To configure the data path you can set it in the server startup in WebDemoServer::OnLoad():

* in WebDemoMain.prg

*** Add any of YOUR data paths and code 
*** SET DEFAULT is at EXE/Start path by default

* SET PATH TO "\wconnect\samples\wwdemo" ADDITIVE   && optional - use original path

*** Add any SET CLASSLIB or SET PROCEDURE code here

* OnLoad

OnLoad() is the main application 'initialization' function that fires exactly once on startup, when the first request comes in from the Web Server. You can use this method for any application level configuration:

  • Any other Environment settings your app needs
  • Initialize and load SQL Connections

Examing the Code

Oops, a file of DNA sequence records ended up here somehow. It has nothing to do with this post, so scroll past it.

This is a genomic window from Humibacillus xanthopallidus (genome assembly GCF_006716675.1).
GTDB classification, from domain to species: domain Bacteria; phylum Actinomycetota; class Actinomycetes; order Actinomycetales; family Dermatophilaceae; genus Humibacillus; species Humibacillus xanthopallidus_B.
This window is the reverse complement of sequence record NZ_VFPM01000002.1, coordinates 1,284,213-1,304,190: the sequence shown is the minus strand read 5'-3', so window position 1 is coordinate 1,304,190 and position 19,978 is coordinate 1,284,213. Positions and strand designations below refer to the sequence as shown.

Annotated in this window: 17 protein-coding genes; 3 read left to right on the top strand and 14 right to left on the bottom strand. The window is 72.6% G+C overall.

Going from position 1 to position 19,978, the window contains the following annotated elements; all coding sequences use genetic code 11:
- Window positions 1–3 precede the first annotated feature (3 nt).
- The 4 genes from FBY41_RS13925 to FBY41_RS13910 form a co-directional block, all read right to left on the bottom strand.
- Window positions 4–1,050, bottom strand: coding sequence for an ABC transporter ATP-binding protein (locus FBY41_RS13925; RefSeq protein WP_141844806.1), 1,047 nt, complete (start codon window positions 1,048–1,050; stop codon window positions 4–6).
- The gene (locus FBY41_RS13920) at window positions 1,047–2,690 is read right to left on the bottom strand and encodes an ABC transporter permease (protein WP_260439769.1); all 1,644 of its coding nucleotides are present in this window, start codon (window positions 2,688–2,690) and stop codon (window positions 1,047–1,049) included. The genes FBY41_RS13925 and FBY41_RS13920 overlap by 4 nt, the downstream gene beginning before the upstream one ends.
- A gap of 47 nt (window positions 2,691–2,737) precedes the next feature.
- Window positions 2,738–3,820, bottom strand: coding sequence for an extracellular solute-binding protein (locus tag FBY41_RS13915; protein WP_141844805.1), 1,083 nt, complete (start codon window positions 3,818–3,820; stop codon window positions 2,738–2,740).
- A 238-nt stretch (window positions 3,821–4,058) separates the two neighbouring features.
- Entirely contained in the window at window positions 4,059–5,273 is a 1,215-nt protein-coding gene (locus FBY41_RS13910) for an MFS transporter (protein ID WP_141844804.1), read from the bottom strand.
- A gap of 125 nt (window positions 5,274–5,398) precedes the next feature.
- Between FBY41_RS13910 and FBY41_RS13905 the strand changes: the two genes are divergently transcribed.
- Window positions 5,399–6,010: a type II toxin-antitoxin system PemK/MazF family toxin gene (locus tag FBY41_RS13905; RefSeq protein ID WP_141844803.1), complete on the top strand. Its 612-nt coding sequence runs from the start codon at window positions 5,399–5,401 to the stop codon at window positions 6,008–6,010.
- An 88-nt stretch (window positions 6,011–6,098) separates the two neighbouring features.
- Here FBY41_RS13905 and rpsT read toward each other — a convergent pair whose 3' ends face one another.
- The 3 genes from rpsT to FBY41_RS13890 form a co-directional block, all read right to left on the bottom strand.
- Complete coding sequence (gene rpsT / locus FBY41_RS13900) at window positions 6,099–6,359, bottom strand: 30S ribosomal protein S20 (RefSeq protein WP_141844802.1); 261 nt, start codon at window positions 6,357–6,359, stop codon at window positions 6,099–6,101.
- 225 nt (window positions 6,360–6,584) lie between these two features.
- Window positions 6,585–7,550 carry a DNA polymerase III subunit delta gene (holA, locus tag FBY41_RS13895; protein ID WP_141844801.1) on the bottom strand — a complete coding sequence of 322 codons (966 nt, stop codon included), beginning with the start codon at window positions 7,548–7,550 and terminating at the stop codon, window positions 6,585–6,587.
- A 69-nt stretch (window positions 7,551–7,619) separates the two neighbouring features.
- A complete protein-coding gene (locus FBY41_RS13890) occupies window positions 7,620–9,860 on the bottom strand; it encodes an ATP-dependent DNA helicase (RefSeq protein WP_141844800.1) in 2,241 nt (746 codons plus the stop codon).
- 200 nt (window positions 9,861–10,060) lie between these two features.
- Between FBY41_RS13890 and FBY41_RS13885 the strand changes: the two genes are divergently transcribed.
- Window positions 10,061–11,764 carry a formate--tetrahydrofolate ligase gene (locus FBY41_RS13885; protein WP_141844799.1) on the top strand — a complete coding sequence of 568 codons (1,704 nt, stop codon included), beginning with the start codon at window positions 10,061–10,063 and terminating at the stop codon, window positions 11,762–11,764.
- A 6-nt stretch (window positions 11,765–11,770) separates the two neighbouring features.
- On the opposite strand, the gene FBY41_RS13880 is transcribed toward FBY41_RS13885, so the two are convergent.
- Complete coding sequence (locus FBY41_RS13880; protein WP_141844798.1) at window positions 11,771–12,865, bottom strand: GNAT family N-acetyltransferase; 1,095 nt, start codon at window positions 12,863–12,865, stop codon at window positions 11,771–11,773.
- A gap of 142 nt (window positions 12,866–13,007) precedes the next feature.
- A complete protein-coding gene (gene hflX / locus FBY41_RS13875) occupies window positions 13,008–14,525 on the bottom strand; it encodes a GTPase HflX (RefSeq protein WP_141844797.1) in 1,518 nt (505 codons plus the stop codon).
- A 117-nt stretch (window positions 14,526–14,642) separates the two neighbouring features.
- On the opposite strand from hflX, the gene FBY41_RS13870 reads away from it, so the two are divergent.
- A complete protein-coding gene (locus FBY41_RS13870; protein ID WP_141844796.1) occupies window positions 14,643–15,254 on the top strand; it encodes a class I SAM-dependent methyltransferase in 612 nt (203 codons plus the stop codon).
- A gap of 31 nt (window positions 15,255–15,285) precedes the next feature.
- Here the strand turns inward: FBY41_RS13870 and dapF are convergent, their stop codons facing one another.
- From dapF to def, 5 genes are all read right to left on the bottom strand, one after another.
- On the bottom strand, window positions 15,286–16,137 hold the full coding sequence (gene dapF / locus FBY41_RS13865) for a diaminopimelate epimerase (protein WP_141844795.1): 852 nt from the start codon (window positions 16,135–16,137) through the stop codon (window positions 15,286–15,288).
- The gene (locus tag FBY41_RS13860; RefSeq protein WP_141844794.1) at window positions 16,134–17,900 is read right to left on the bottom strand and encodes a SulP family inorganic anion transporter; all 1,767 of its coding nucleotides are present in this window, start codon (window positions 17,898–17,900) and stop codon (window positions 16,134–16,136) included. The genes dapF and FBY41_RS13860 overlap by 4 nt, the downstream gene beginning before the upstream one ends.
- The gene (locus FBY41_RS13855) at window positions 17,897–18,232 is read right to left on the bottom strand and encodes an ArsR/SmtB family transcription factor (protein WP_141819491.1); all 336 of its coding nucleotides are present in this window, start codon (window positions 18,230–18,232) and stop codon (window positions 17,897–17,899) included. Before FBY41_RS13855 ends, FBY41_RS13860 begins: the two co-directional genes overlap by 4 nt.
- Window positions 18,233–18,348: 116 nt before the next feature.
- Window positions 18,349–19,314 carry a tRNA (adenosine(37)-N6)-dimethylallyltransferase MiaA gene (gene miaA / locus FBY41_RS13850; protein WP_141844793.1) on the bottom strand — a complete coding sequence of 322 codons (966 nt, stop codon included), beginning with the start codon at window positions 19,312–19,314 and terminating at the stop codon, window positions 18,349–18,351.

Let's look a little closer at what that code does. We start with a plain VFP SQL query that generates a cursor. Next we start to build an HTML document, in this case using a helper function that generates an HTML header for us:

Response.Write(this.PageHeaderTemplate("Customer List"))

The wwProcess::PageHeaderTemplate() method uses an on disk template that you can modify and that contains the HTML header, and in this case the banner layout on top.

Next some raw HTML is sent to display into the 'content area'. The page header template displays the page 'chrome' that includes the HTML header, banner, menu and toolbar, which all are part of the customizable template. The template used is in Views/_PageHeaderTemplate.html.

Next we use a function the wwHtmlHelpers Library which includes an HtmlDataGrid() function. This function takes a cursor and turns it into a formatted HTML table. HtmlTable supports optional parameters for a configuration object that you can use to configure how the grid is configured, but here I'm just using the default rendering which simply renders a table. We'll look at more control later in this tutorial.